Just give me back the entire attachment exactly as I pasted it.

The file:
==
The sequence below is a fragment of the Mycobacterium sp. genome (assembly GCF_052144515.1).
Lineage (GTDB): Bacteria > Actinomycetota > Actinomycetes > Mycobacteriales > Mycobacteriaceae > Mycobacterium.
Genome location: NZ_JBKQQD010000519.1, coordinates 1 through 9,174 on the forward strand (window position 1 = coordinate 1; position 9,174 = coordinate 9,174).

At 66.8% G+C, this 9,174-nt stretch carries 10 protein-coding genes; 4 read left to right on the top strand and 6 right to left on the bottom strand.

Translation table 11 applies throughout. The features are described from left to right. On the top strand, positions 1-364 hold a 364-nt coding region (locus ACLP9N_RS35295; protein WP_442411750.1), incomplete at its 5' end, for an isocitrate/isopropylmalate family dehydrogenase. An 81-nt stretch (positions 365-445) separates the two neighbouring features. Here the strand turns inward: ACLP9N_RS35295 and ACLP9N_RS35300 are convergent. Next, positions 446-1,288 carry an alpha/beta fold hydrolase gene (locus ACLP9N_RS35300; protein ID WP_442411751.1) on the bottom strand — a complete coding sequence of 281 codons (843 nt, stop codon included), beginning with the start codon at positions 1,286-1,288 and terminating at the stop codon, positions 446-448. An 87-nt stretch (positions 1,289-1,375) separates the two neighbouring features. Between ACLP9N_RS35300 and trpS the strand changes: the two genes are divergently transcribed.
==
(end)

The sequence below is a fragment of the Mycobacterium sp. genome (assembly GCF_052144515.1).
Lineage (GTDB): Bacteria > Actinomycetota > Actinomycetes > Mycobacteriales > Mycobacteriaceae > Mycobacterium.
Genome location: NZ_JBKQQD010000519.1, coordinates 1 through 9,174 on the forward strand (window position 1 = coordinate 1; position 9,174 = coordinate 9,174).

At 66.8% G+C, this 9,174-nt stretch carries 10 protein-coding genes; 4 read left to right on the top strand and 6 right to left on the bottom strand.

Translation table 11 applies throughout. The features are described from left to right. On the top strand, positions 1-364 hold a 364-nt coding region (locus ACLP9N_RS35295; protein WP_442411750.1), incomplete at its 5' end, for an isocitrate/isopropylmalate family dehydrogenase. An 81-nt stretch (positions 365-445) separates the two neighbouring features. Here the strand turns inward: ACLP9N_RS35295 and ACLP9N_RS35300 are convergent. Next, positions 446-1,288 carry an alpha/beta fold hydrolase gene (locus ACLP9N_RS35300; protein ID WP_442411751.1) on the bottom strand — a complete coding sequence of 281 codons (843 nt, stop codon included), beginning with the start codon at positions 1,286-1,288 and terminating at the stop codon, positions 446-448. An 87-nt stretch (positions 1,289-1,375) separates the two neighbouring features. Between ACLP9N_RS35300 and trpS the strand changes: the two genes are divergently transcribed.